LKDN’s primary goal was to educate individuals about living kidney donation and prepare them to effectively communicate their need to family members and friends. The organization reinforces the concept of “telling your story” rather than asking someone to donate, a very subtle but very important distinction.  You see, the waiting list for a cadaver kidney is a very long list.  One can die waiting for a kidney. A live donor offers a different methodology –no waiting list. Yes, there are folks out there that donate live livers and kidneys purely for altruistic reasons. LKDN successfully facilitates this process.

Over the years, Harvey’s organization has been responsible for matching countless donors and recipients by teaching them how to go about finding a donor. He has saved many lives.  I recently met with Harvey.  Since I am in the process of forming the Advisory Council at Northwestern I was anxious to get input from Harvey.  Harvey was great help for which I am grateful, but then he dropped what was to me a bombshell.  He needs ANOTHER Kidney.

So here is the guy that teaches and has developed the “how to” guide on procuring a lifesaving organ for others and now needs one himself.  Harvey’s many friends in the transplant community got together and rallied behind him.  Using the techniques he teaches his friends put together a website for him.  And I’m helping to spread the word not only for Harvey but others as well.

Harvey’s Kidney Campaign can be found at

Information’s on LKDN can be found at

There are many living kidney programs in the U.S.  One of the best and most active are here in Chicago at Northwestern. Here is the information on their website:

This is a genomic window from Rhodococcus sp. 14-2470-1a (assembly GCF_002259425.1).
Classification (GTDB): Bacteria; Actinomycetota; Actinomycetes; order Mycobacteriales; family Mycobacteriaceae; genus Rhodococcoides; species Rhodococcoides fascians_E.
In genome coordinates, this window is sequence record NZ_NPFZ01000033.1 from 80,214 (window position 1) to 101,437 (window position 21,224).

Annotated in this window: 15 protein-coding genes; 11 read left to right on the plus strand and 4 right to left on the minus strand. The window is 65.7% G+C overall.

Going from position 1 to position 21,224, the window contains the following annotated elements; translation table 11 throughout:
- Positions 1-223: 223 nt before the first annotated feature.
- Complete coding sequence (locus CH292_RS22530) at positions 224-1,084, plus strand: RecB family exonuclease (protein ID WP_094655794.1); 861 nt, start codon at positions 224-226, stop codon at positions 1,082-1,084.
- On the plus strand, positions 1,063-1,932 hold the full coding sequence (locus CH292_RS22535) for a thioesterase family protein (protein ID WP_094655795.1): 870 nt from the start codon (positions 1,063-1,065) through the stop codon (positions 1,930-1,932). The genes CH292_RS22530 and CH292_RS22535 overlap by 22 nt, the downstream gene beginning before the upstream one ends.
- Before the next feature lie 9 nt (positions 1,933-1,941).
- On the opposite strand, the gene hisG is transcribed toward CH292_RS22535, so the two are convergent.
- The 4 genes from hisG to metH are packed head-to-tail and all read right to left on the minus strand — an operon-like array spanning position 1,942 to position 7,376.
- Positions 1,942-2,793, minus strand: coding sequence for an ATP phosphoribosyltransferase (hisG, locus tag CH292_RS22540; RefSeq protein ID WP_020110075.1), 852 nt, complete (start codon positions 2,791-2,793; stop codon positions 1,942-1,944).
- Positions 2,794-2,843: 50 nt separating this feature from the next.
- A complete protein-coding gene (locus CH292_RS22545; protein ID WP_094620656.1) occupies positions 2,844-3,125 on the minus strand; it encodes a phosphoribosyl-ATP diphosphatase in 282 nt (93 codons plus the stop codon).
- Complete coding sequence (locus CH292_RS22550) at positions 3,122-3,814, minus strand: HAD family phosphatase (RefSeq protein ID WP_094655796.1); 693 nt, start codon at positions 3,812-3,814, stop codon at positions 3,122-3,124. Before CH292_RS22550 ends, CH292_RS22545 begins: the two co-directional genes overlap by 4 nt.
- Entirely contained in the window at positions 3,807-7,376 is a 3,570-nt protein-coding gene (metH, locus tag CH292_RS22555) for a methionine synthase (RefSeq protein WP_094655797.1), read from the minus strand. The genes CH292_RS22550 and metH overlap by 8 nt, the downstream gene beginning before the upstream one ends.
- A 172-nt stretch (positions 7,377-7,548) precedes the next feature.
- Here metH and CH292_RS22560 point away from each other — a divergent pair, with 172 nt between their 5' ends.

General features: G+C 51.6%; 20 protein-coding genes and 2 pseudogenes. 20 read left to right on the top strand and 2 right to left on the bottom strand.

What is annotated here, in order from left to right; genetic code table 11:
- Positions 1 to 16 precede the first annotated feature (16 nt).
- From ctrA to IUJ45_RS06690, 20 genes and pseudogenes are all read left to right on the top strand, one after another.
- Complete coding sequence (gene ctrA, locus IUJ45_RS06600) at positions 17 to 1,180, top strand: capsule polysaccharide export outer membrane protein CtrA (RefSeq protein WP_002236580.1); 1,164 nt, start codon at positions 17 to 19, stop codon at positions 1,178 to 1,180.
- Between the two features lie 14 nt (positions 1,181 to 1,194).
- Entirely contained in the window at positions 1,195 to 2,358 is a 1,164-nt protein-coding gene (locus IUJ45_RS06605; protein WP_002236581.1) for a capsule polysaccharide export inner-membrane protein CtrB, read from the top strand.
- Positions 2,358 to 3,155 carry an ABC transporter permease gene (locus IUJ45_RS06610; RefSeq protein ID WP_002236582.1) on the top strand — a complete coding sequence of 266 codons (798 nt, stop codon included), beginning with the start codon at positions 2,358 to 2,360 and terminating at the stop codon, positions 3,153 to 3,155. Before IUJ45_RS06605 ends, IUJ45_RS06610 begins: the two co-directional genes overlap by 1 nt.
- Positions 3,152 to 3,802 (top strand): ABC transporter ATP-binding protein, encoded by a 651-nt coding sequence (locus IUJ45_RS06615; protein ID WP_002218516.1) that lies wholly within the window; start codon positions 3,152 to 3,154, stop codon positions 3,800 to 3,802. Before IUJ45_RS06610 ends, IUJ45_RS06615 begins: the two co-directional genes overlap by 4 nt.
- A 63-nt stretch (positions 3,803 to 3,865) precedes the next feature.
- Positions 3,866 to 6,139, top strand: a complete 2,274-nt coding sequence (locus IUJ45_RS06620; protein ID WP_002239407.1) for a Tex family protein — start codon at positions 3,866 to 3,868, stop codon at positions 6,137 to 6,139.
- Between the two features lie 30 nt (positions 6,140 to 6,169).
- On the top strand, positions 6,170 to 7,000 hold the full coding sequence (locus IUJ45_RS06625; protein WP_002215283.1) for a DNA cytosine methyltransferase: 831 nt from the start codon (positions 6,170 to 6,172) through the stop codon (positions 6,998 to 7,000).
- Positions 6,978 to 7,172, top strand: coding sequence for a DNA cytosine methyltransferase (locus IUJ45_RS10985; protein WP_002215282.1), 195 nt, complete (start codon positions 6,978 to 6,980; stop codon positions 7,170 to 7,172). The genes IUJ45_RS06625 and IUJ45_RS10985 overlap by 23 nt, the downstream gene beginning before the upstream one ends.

If someone is in need of a lifesaving kidney (or liver) there are alternatives.  But there is a secret to make it happen.  You’ve got to be your own advocate.  YOU have to make it happen and YOU must take control.  Last week I talked to an individual who needs a kidney but won’t take the initiative.  Unfortunately, unless he or family members takes charge there isn’t much that can be done.  The system will not do it for you.

Our prayers go out to Harvey.  He has lots of spunk, high energy and he is going to do well.

As for me, it has now been 13 months since my transplant.  My only medication is Prograf which is an immunosuppressant medication.  My blood work is perfect.  ALT/AST is below 20 and bilirubin runs about .5 so I am better than 95% of the general public.  No high blood pressure or cholesterol medication and the only non-prescription stuff I take is Calcium with Vitamin D and a baby aspirin. To me my transplant is a thing of the past– like it never happened.